Two craftsmen are working on a cathedral, each having their own toolbox. During the coffee break they have a heated debate on which toolbox is best. Why not discuss the bigger issue – the cathedral? Because the toolbox is easy to understand.
On LinkedIn and other media you’ll find the same type of toolbox/framework discussion over and over again.
What would be much more interesting is to learn about the cathedral and the real challenges. Only when understanding the strategic context does it become interesting to learn about the thinking and rationale behind the choice and implementation of toolboxes/frameworks.
This post will elaborate on the question of how to manage today’s complexity in a sustainable way – and yes – missionaries are part of the answer.
The toolbox/framework discussion will continue because it is easy. The day after tomorrow a new Silver Bullet will see the light of day: “The Half-Triple” toolbox/framework. You better start a Transformation program as of now – your competitors read about it yesterday in a magazine on a domestic flight.
This is an easy sell to the busy CEO already struggling with the last major and far from finished transformation. Just sign on the dotted line and we’ll make miracles happen in your organization … this time.
For those of you old enough to remember it, back in the past millennium we had an industry selling the wet dream of nearly automated software development. It was called CASE – Computer Aided Software Engineering. The same thing: a promise to have complex problems, or wicked problems if you will, go away – just sign on the dotted line.
In a hurry? Jump directly to the wrap-up.
Complexity is here to stay
What has made FAANG (Facebook, Amazon, Apple, Netflix, and Google) … and Tesla, and SpaceX successful is not their choice of toolbox/framework. In fact you’ll not hear much talk about e.g., “Agile” in these companies. Variations of Agile toolboxes / frameworks is part of their basic toolbox, just like being competent writing code in C#. As described earlier, they are focused on their Product Culture which is much more than some toolbox/framework. You’ll find (highly competent) missionaries here working for a bigger cause – not just mercenaries being told what to do.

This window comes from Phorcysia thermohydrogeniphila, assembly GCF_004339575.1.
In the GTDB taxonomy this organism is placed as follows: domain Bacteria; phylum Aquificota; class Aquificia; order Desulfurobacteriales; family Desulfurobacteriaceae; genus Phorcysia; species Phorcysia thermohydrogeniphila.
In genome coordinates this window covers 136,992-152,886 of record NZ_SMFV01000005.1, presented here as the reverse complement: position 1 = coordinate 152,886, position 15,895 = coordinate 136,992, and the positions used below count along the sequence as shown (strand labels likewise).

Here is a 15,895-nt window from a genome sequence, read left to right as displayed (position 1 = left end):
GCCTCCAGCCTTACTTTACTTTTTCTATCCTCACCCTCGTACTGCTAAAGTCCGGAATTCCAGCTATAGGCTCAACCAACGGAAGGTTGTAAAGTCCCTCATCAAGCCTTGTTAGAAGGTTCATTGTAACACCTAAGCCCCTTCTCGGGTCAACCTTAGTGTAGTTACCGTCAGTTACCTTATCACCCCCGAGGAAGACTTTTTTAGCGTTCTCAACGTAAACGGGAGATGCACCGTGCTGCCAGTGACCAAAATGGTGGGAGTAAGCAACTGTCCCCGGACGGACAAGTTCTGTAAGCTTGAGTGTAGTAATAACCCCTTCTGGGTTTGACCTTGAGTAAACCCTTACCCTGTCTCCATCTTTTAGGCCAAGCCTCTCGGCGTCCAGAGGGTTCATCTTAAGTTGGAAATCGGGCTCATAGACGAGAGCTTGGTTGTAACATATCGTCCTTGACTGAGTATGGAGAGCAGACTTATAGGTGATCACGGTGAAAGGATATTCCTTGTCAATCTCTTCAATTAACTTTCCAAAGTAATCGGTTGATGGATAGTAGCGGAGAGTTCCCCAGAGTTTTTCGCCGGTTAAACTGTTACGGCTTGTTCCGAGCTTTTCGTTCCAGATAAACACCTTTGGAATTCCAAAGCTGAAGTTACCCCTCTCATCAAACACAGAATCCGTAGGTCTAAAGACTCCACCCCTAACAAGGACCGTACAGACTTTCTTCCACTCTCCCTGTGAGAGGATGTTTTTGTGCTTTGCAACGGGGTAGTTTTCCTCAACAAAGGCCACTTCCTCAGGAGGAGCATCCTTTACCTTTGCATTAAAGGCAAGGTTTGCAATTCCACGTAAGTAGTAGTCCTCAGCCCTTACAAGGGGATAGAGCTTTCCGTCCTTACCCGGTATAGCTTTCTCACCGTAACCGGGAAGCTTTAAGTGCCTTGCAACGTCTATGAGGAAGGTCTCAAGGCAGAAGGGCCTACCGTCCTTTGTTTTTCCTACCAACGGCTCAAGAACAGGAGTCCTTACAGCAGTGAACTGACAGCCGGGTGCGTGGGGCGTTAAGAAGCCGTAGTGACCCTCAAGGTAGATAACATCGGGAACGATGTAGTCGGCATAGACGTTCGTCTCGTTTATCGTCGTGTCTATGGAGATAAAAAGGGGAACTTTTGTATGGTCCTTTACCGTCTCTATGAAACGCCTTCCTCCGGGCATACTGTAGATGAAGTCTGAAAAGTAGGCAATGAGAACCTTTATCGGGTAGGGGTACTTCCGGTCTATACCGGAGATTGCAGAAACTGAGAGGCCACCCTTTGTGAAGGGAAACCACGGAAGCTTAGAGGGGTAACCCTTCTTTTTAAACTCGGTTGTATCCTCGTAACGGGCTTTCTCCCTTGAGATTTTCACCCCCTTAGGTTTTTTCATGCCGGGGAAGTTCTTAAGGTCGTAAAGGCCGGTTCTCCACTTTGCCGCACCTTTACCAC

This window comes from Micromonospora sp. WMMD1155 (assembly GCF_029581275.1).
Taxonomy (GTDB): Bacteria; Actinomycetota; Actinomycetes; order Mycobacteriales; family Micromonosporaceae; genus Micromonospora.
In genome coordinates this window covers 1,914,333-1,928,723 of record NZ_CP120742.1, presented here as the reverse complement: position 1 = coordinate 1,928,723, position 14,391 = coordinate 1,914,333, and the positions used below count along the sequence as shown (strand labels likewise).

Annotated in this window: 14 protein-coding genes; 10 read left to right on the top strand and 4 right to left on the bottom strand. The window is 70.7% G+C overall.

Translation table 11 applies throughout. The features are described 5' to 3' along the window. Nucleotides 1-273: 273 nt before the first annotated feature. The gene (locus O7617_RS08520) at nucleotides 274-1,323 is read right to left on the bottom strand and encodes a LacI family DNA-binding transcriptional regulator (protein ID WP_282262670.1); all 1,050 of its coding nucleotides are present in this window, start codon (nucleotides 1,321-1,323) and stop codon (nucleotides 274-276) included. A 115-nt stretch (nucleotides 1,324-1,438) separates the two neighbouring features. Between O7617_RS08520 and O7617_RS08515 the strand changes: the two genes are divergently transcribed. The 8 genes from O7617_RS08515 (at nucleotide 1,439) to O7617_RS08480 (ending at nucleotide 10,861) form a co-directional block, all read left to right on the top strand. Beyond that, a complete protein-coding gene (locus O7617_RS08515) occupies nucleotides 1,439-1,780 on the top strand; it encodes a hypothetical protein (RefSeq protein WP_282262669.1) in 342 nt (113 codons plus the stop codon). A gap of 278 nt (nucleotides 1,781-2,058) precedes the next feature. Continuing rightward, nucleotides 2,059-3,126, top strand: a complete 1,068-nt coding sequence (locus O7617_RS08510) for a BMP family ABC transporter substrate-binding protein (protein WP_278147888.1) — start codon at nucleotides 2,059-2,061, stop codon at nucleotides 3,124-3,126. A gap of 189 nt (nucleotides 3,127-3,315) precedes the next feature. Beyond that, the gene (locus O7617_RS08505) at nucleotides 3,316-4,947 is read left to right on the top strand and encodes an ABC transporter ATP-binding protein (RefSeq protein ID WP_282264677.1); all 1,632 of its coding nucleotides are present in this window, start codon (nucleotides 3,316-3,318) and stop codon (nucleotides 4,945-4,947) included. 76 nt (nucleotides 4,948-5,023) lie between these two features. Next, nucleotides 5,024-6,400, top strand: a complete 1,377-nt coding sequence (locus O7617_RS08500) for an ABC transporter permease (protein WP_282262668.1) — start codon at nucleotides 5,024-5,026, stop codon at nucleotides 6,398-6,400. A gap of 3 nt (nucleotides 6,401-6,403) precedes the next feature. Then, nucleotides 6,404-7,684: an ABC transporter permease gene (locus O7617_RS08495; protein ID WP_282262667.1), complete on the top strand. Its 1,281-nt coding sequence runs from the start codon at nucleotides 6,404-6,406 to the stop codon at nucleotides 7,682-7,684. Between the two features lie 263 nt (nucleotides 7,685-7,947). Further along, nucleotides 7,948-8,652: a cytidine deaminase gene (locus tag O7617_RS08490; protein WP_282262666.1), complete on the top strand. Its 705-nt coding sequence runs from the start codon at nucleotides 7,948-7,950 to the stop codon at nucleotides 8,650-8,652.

Rather than fixating on some tools/frameworks, I recommend reflecting on the question
“how can we build a company culture filled with missionaries?”
Your answer to that question is what really addresses complexity in your organization.
From mercenaries to missionaries
This is a very big and hard topic highly dependent on your specific business context. What differentiates a mercenary from a missionary? What is the difference between bureaucracy and humanocracy? What are the traits of a “Product Culture”? How can we obtain sustainable changes?
Here I’ll limit the input to recommending and commenting on some worthy-to-read books, proving bricks to the missionary puzzle.
Should you need an eye-opener, try Hamel’s Bureaucracy Mass Index tool with ten questions across these seven categories of bureaucratic drag:
- Waste – number of organizational layers and time spent on low-value bureaucratic tasks
- Friction – bureaucratic impediments to speedy decision making
- Insularity – percentage of time devoted to internal versus external issues
- Autocracy – limits to frontline autonomy
- Conformity – likelihood that unconventional ideas are greeted with skepticism or hostility
- Timidity – constraints on experimentation and risk taking
- Politicking – the prevalence of political behaviors and the role they play in determining personal advancemant
In INSPIRED, Marty Cagen provides a unique insight into how the best Product Teams have become the best. (Also) this book is filled with insights making it hard to select passages, but I’ll give it a try:
Overarching it all is what Marty Cagan describes as Product Culture. Culture is hard to put into boxes, but you’ll recognise a strong culture when you see it. Here [page 324] are some of Marty Cagan’s “Product Culture” elements:
There is and there will never be a cookbook prescribing how successfully to transform an organization into the strong product company. On a very high abstraction level, Cagan suggest [page 378] three major steps, preferably done in sequence:
We are humans for good and for bad. If we design organizations in a way nurturing the good, not amplifying the bad, then we’re on the right track. The missionary mindset encapsulates that idea.
The bad news is that it is hard to nurture an organization with missionaries. The bad news is also that you cannot buy an easy fix by having your employees trained in e.g., various toolboxes/frameworks..
The good news is that it is possible and that you’ll gain a sharp competitive edge in terms of market and in terms of attracting the best-of-the-best employees.
The quest for an organization of missionaries is not comparable with the “you need to ride this wave, consultancy fix”. It is a fundamental and durable reprogramming of the organizations DNA. Marty Cagen describes it as “Product Culture”.
Design your organization for people and teams to thrive in a culture of missionaries.
The (hard) question is now: how long will you wait before aiming for a missionary-driven organization (your competitor might have read about it in an inflight magazine during the latest domestic flight)?